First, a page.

The halacha in the Targum to the Torah attributed to Yonatan ben Uzziel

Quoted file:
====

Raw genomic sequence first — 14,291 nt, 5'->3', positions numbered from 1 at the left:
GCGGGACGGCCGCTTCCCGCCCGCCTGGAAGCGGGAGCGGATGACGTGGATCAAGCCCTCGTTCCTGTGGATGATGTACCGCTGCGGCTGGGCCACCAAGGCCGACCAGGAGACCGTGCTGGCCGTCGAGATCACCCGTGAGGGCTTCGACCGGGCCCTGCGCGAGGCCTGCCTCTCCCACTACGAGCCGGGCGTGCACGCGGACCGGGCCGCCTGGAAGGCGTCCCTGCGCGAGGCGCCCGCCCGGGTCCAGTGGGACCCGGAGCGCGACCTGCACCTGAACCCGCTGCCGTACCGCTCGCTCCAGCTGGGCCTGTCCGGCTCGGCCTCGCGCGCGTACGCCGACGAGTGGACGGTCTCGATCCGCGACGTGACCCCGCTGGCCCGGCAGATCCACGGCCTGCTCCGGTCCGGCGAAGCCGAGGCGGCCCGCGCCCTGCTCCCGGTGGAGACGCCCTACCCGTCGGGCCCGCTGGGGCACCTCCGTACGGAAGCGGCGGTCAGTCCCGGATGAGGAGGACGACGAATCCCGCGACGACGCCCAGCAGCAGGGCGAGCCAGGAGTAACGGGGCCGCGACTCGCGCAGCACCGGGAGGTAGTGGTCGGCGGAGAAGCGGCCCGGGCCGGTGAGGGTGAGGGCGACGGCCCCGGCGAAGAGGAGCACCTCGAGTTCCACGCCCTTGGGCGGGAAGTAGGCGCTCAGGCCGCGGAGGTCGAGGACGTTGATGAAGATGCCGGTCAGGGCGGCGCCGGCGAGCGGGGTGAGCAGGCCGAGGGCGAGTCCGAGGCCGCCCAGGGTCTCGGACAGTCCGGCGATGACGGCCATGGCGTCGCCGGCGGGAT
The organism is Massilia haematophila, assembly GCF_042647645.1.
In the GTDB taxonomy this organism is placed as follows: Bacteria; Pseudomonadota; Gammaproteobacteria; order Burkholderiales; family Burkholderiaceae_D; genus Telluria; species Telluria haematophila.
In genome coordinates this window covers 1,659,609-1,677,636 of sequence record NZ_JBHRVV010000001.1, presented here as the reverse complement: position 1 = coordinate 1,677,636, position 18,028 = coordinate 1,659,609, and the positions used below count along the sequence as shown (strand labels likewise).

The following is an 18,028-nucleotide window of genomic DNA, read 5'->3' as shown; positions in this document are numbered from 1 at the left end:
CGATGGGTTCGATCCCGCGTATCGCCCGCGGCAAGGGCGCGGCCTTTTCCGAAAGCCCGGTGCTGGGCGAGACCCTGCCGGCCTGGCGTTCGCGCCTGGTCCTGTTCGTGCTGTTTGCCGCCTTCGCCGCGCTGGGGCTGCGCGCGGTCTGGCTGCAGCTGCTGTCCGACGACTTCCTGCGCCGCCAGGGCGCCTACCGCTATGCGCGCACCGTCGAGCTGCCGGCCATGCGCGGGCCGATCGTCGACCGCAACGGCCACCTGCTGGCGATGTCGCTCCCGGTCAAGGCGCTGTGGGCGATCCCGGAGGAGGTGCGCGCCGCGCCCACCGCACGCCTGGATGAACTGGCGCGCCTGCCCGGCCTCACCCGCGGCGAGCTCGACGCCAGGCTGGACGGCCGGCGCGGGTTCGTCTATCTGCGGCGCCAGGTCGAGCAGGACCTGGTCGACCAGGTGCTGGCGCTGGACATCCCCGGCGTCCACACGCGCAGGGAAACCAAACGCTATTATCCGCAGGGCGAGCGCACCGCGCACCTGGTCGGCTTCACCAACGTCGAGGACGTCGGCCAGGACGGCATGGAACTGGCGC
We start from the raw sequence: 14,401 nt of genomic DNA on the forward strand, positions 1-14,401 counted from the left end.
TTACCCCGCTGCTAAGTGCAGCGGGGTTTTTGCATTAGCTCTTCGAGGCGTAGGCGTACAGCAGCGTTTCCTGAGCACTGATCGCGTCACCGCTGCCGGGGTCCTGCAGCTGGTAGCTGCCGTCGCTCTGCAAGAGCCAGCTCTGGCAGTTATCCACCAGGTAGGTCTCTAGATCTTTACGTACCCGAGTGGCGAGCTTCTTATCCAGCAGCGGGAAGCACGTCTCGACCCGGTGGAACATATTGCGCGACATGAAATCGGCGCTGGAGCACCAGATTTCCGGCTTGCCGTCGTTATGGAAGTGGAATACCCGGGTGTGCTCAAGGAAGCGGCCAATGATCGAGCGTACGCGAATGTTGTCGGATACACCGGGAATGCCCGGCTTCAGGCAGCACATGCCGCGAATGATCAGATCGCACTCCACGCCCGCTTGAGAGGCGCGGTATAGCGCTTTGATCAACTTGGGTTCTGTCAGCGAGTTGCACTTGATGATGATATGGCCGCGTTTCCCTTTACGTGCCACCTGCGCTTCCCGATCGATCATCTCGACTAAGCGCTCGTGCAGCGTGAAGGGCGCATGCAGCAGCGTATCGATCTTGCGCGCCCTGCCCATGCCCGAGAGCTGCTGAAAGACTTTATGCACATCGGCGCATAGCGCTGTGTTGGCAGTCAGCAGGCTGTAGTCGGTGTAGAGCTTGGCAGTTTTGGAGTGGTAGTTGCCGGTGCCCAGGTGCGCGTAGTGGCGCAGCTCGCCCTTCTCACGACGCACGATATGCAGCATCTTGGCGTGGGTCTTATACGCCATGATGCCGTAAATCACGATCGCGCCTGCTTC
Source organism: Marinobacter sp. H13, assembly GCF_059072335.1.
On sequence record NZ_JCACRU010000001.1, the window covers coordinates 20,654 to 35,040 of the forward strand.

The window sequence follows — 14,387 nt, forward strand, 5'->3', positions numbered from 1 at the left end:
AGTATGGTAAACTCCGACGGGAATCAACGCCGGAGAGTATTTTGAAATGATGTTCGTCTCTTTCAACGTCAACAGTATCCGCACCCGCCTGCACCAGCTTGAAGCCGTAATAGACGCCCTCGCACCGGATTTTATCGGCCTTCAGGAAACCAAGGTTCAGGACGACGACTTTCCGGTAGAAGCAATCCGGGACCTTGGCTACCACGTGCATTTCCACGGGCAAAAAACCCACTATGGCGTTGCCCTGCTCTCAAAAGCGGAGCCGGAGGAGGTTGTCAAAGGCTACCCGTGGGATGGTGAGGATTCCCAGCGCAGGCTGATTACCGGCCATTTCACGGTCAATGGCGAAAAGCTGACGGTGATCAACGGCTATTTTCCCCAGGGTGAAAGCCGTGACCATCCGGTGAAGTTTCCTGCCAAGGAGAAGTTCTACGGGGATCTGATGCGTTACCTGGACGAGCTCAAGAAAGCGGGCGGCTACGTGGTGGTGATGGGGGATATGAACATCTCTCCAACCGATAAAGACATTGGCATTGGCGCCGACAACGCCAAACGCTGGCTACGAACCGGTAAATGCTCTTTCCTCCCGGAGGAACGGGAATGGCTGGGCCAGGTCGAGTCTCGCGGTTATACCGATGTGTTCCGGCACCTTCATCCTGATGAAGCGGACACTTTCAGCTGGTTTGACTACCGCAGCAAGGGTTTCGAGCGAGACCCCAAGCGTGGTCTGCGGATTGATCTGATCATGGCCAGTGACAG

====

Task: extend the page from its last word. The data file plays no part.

The halachic interpolations and expansions in Targum Pseudo-Jonathan are derived either from the Targumist's independent reasoning, or from his use of rabbinic traditions and compilations. All the halachic material can be classified in one of three ways: l) that which is intended to clarify the meaning of the Masoretic text; 2) material which results from Midrashic and exegetical techniques; 3) material which explains how a particular law was carried out. The Targumist made significant use of Mishnah, Mechilta, Sifra, Sifrei Numbers and a text similar to Midrash Tannaim. There is also regular use of Halachic Targumic Traditions. There is no evidence of use of Pirkei d'Rabbi Eliezer. A few halachic comments were identified which cannot be attributed to any known rabbinic source, and which do not seem to have been derived independently. The number of these comments is no more than one would expect to find in a Palestinian work of this period. We suggest that when the Targumist used his independent reasoning, this was either because he did not have relevant rabbinic material available, or because lie felt that the information presented by the sources was inadequate for his purposes. Once the Targumist's techniques are understood, there remains no evidence which suggests a pre-Mishnaic origin of any of the halachic material in the Targum. We can support the results of Shinan and others who have investigated the aggadic content of the Targum and propose a date of seventh or eighth century. We have no evidence to support Shinan's claim that the author of PsY wove his own material into a single extant Palestinian Targum. The author may have had several targumic versions available in addition to his rabbinic sources, and selected material as he felt appropriate. The information that he provides concerning the application of the law is moderated by the constraints of the biblical text; whilst his frequent agreement with minority opinions suggests that his intention is not to produce an authoritative manual on religious law and practice. The probability is that the Targum was written for the school house, as a tool which allowed the student to see the relationship between the Pentateuch and practical law.